Entry on the Hyacinthine Macaw in Parrots, Cockatoos and Macaws

(Page 146) by Edward. J.BOOSEY published in 1956.

(Website biographical information: Edward. J.Boosey founded the Keston Foreign Bird Farm in Kent, England with Alec Brooksbank in 1927, which became famous for its extensive breeding stock of parrots and parakeets, especially cockatoos and macaws and he was regarded as the leading authority in the breeding of the latter. At the time the above book was published he was Vice-President of the Avicultural Society and a regular contributor to the Society's magazine as well as other avicultural publications. He worked closely with Hastings Russell, the then Marquess of Tavistock and later 12th Duke of Bedford, and produced the eight plates published in Tavistock's Parrots and Parrot-like Birds in Aviculture in the 1920s, including one of a Hyacinthine Macaw.

HYACINTHINE MACAW

(Anodorhyncus (sic) hyacinthinus)

Of a very splendid family, I always think this bird is perhaps the most imposing of them all.

It is of a uniform rich hyacinth blue, deepest on the wings and tail, with a patch of bare yellow skin at the base of the lower mandible and another encircling the eye. The beak is black, and enormous even for the size of the bird. It is indeed so large that it is the one feature which slightly mars the bird's appearance, giving its head a somewhat top-heavy look. Even so, however, it is a truly magnificent creature.

I believe the plumage is alike in both sexes.
Total length: about 34 inches.
Habitat: central Brazil.

I have never kept one of these macaws, but single tame specimens have the reputation of being both gentle and affectionate. I was once photographed at the London Zoo with a Hyacinthine sitting on my shoulder, and while waiting for the click of the camera I tried to concentrate my thoughts on the gentleness of the species, particularly as its beak was almost touching my ear and both were roughly the same size! It behaved, however, very well indeed and proved to be quite as gentle as I had previously been assured it was, and in the end I longed to take it home with me and put it in a large aviary, partly as a reward for having left me with both ears intact.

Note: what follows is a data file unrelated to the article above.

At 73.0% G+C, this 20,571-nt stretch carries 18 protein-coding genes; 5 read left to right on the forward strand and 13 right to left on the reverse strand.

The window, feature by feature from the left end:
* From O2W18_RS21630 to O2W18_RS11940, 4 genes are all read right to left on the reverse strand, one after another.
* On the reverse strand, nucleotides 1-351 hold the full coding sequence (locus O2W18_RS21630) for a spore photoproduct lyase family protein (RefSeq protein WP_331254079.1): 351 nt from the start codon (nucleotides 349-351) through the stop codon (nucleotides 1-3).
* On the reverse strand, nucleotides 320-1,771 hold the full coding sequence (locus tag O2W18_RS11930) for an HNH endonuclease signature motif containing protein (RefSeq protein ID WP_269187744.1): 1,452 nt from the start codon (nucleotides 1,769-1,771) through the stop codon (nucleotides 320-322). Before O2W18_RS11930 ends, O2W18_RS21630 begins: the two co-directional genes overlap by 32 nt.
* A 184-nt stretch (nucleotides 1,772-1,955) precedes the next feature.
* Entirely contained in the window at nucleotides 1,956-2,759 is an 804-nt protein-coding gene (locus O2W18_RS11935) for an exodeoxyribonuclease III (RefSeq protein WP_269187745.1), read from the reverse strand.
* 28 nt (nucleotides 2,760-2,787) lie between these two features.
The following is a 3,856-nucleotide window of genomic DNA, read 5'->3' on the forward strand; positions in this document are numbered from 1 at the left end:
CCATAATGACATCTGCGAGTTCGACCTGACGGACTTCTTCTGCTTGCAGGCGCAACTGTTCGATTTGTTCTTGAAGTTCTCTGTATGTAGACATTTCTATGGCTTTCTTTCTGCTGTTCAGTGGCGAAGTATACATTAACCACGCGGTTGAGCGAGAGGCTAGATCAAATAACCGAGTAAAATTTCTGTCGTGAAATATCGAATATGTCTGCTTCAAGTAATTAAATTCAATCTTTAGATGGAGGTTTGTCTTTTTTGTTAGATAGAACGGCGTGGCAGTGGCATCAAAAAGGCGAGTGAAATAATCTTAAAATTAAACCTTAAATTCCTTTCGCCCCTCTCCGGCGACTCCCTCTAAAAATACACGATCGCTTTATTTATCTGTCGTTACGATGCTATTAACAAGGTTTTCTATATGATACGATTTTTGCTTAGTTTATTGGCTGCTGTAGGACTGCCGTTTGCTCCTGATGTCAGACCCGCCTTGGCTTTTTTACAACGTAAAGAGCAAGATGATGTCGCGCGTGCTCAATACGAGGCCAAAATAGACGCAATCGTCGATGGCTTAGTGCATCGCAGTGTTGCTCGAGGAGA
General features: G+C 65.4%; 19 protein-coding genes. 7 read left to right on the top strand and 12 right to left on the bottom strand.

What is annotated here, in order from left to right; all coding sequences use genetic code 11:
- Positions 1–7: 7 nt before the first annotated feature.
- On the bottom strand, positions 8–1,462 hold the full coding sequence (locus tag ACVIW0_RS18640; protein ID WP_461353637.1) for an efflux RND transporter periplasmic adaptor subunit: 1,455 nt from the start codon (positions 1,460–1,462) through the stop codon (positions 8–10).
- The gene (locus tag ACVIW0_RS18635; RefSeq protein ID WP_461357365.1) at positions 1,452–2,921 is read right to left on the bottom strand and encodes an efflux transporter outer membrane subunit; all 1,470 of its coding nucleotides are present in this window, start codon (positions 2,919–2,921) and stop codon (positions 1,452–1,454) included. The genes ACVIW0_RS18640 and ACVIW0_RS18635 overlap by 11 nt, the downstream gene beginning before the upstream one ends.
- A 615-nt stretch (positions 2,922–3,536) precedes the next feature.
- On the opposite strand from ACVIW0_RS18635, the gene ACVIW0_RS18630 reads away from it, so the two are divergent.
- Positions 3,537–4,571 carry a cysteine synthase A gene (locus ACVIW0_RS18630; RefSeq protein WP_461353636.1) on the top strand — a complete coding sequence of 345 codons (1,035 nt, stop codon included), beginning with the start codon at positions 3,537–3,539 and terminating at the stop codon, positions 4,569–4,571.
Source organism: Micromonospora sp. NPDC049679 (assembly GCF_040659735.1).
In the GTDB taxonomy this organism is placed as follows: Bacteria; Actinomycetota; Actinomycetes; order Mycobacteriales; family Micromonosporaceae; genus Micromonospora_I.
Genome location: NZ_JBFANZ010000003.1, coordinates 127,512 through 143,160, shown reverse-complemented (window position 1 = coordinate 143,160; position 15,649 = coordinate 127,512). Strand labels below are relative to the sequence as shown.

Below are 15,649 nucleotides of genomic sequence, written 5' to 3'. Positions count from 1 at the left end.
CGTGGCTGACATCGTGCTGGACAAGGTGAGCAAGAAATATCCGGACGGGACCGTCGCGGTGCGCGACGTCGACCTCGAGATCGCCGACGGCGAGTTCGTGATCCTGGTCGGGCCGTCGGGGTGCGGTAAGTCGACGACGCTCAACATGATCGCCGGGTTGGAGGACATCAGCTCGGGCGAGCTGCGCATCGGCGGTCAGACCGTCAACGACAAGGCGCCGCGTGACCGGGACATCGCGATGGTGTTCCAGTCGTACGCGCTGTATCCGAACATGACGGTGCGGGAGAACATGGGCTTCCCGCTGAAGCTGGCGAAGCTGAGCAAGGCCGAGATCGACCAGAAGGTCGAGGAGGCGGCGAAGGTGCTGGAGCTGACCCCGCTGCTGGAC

Being so large and also expensive, the Hyacinthine Macaw is almost exclusively a zoo bird, being very seldom found in private collections or owned singly as a pet. The reason for this is no doubt the difficulty of providing suitable accommodation. The larger macaws are much too big for a parrot-cage and so are usually kept chained to a parrot stand in the familiar zoo fashion. Certainly, kept thus they often appear to be in quite good health and condition - probably because, unlike most zoo parrots and cockatoos, they are put out of doors in the summer- but I myself would not want to keep them at all unless I could afford to provide them with an aviary which would withstand their powerful beaks, or alternatively a specially made cage in which they would have plenty of room to move about. It must be stressed, however, that although I personally don't like keeping a bird chained to a stand, it is the way the larger macaws usually are kept and they will live for a great many years and also retain their health under such conditions. This again depends largely upon the amount of care and affection that is bestowed upon them, and how often they are let off the chain to sit on their owner's shoulder or climb down the central supporting leg of the stand.

Hyacinthine Macaws are extremely hardy creatures, by which I mean that they are indifferent to cold though not of course to draughts.

Their feeding does not differ from that of the other members of the family and they can, of course, crack open Brazil nuts with ease.

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